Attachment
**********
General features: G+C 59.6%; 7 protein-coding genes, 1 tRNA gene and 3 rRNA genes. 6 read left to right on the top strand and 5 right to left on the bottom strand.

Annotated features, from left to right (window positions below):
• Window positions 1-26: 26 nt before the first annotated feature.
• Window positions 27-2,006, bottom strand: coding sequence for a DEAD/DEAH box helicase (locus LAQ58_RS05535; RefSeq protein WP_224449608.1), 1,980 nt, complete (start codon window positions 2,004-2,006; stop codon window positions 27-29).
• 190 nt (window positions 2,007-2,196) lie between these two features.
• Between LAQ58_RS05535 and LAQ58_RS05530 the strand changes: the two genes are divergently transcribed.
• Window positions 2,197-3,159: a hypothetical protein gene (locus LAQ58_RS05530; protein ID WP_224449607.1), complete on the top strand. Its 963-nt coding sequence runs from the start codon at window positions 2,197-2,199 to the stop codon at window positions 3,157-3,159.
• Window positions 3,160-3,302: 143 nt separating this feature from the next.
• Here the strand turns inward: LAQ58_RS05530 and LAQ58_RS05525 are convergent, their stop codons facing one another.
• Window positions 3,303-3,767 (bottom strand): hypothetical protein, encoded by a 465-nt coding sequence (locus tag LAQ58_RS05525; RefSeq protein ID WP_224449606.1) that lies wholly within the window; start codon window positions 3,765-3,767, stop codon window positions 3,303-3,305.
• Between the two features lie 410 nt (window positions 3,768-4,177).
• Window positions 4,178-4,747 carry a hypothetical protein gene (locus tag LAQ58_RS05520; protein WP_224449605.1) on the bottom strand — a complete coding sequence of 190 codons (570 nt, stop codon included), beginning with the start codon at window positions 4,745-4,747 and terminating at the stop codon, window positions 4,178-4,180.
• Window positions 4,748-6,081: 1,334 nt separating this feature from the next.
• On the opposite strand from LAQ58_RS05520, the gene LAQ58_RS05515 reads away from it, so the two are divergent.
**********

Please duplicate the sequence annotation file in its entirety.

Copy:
General features: G+C 59.6%; 7 protein-coding genes, 1 tRNA gene and 3 rRNA genes. 6 read left to right on the top strand and 5 right to left on the bottom strand.

Annotated features, from left to right (window positions below):
• Window positions 1-26: 26 nt before the first annotated feature.
• Window positions 27-2,006, bottom strand: coding sequence for a DEAD/DEAH box helicase (locus LAQ58_RS05535; RefSeq protein WP_224449608.1), 1,980 nt, complete (start codon window positions 2,004-2,006; stop codon window positions 27-29).
• 190 nt (window positions 2,007-2,196) lie between these two features.
• Between LAQ58_RS05535 and LAQ58_RS05530 the strand changes: the two genes are divergently transcribed.
• Window positions 2,197-3,159: a hypothetical protein gene (locus LAQ58_RS05530; protein ID WP_224449607.1), complete on the top strand. Its 963-nt coding sequence runs from the start codon at window positions 2,197-2,199 to the stop codon at window positions 3,157-3,159.
• Window positions 3,160-3,302: 143 nt separating this feature from the next.
• Here the strand turns inward: LAQ58_RS05530 and LAQ58_RS05525 are convergent, their stop codons facing one another.
• Window positions 3,303-3,767 (bottom strand): hypothetical protein, encoded by a 465-nt coding sequence (locus tag LAQ58_RS05525; RefSeq protein ID WP_224449606.1) that lies wholly within the window; start codon window positions 3,765-3,767, stop codon window positions 3,303-3,305.
• Between the two features lie 410 nt (window positions 3,768-4,177).
• Window positions 4,178-4,747 carry a hypothetical protein gene (locus tag LAQ58_RS05520; protein WP_224449605.1) on the bottom strand — a complete coding sequence of 190 codons (570 nt, stop codon included), beginning with the start codon at window positions 4,745-4,747 and terminating at the stop codon, window positions 4,178-4,180.
• Window positions 4,748-6,081: 1,334 nt separating this feature from the next.
• On the opposite strand from LAQ58_RS05520, the gene LAQ58_RS05515 reads away from it, so the two are divergent.